Day 3, continue
We turned west towards Mooiplaas waterhole and the Mopanies closed up again into a solid green curtain, but then just before we got totally board, we were at Mooiplaas waterhole where ones eye can “breath” again over the open march and grassland.
There, right next to the road was a small heard of Tsetsebe! It turned out to be a great day for rare antelopes. A couple of Ostriches joined them and made a nice seen with the windmill in the background. A little Wood Sandpiper was in the mash looking for a snack.
The Ostriches and Tsetsebe at Mooiplaas waterhole.
Almost missed this little guy, a Wood Sandpiper in the march.
It was time to go back to camp and relax, all the way back we did not see anything, except the beautiful Rollers on top of the green Mopanie wall. We were out all day and were overwhelmed with everything we saw, especially all the birds that included a few lifers. Little did we know there was another lifer waiting for us just on the other side of the fence.
We hardly sat down and Rodger came to call us to come and look at something. We walked to the other side of the camp to number 14 and other side the fence in a big Apple leaf tree. In the tree sat a beautiful Verreax’s Eagle Owl with his catch, a Small-spotted Genet. The Eagle Owl is a lifer for us and what a great sighting just other side the fence. He sat dead still like a statue and it almost looked like he grew a tail. We did not stay to long in order for him to eat his dinner, just wish he caught a rat and not a genet.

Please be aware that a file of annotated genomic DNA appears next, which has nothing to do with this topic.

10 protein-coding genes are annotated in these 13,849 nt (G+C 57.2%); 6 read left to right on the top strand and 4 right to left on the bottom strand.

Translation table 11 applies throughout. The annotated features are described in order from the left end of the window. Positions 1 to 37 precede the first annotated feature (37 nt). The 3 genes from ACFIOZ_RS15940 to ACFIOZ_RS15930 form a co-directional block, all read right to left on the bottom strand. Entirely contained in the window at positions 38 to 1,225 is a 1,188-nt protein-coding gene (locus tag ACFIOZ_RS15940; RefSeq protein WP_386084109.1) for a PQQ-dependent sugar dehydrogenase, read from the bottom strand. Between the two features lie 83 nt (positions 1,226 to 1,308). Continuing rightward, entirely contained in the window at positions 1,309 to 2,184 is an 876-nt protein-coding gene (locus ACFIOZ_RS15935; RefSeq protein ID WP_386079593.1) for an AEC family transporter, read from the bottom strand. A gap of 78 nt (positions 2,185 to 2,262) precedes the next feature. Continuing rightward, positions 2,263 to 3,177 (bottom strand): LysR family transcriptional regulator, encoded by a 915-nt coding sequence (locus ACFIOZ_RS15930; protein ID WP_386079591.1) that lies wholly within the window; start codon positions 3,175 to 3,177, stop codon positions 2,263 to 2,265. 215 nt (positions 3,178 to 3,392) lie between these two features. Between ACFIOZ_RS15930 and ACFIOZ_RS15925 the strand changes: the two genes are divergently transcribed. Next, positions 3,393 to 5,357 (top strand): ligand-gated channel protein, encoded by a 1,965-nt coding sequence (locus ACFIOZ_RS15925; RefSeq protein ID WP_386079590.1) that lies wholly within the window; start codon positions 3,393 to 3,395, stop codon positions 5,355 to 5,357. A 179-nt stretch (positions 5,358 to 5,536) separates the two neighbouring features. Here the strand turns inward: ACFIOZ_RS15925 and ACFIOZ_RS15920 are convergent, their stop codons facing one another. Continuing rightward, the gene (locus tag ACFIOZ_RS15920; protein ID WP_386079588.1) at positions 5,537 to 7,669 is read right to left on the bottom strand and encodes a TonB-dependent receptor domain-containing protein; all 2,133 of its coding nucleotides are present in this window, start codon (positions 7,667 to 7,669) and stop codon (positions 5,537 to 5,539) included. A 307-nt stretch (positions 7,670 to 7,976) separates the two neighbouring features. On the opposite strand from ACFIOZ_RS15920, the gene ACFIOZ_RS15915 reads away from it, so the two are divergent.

The Verreaux’s Eagle-Owl are resident and widespread in the north and east of Southern Africa. They love well-wooded savanna and woodland areas and are currently classified as vulnerable because of their large size, low density and low reproductive output. This is a big bird weighing in at 1,7-2,3 kg, 58-65 cm. The females are slightly bigger than the males. They mainly hunt at night on a wide range of prey up to half grown monkeys and warthog piglets. They also prey on other birds from small ones to big ones like herons and other owls including the Pel’s Fishing Owl. They like to take over large platform stick nests, but will nest in tree hollows or holes.
We had an early dinner since we planned to drive to Phalaborwa tomorrow via the low maintenance roads and come back via Sable dam. Up to know the Ellies had been very friendly, but tomorrow will be a whole different story…..
The Tsendze bush just other side the fence.
Our "home" at Tsendze....
.... and a great bush dinner almost ready!End of Day 3